So what happened that it sprouted again?
Brad: A couple of things happened during that point. It doesn’t matter if the band abruptly ended or faded away, there’s always going to be a hunger to be creative. I met Liam at that point and we started a band up. Liam’s brother was the drummer and we were down a drummer so Liam came in. Mark was doing his thing. Maybe the hunger slowly came back. I just remember being sat at work and the phone goes off, and it’s Mark saying ‘do you fancy having a practice?’ or something along those lines.
Once you decided you were going to proceed as three piece, all the material that’s new was written by that point?
Brad: Yeah. It usually starts with one of us doing the basic bare bones of a track then it’s taken to a room for everyone to put their touch on it from there.
You mentioned that the direction is leaning towards more electronic, but there seems to be a mini-revival in guitar music happening, at least in our world. What’s your take on that?
Brad: First of all, that’s classic us!
Mark: I’ve learnt to play the triangle for the next record! I don’t personally think about what’s going on in the music industry. I don’t really care, it doesn’t affect what I do when I’m writing a piece of music. I’m still really into guitar music, but I’ve certainly been playing guitar long enough to get stuck in a rut with it, whereas I don’t have that issue when I’m playing with electronic music.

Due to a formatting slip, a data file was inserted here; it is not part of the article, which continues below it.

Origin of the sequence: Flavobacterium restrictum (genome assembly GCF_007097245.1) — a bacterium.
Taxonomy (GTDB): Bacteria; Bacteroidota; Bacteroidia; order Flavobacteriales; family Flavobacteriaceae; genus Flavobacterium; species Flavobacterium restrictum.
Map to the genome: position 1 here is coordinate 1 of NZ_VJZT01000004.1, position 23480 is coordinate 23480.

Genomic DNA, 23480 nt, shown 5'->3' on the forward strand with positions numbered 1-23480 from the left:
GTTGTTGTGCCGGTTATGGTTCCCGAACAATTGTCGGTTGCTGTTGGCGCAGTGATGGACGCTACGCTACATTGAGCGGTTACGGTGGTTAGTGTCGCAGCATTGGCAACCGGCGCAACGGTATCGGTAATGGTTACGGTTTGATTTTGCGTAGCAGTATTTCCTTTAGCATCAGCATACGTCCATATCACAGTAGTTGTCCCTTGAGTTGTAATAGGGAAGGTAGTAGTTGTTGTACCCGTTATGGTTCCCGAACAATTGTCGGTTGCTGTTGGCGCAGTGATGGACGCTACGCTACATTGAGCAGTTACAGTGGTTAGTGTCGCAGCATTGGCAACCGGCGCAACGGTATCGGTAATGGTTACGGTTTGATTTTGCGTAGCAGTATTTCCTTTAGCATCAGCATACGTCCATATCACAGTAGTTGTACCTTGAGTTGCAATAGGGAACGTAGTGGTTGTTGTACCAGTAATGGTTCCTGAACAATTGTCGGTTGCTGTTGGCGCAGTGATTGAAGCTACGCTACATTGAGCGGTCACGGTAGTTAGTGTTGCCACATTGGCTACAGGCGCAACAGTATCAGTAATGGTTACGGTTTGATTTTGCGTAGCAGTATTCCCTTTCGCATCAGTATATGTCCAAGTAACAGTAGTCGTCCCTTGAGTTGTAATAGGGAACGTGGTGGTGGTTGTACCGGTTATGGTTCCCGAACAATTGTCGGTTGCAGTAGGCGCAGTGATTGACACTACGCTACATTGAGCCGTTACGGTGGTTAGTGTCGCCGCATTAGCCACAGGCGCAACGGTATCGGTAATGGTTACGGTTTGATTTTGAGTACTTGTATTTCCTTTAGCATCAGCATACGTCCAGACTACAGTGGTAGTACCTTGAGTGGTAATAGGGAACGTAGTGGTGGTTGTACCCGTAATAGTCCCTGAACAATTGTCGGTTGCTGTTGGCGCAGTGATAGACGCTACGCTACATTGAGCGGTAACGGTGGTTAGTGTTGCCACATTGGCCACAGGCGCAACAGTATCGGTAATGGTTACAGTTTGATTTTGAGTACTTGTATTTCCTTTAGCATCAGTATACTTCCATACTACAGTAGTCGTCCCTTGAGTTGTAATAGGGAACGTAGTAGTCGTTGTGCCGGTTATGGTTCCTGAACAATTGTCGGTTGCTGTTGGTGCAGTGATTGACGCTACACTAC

Liam: It gets to a point in some of the ideas we have where it feels like we’re shoehorning in parts because they’re expected to be there. There isn’t really a formula as to how things are done, so at the moment we’re enjoying writing without the guitars.
Mark: We’re not throwing our guitars in the bin. I think they will be there, just not as you know it. Not a traditional guitar, they are acting more like textures.
Brad: We don’t really care what instrument it is, as long as it sounds cool.
By Live4ever - Posted on 23 May 2019 at 7:59am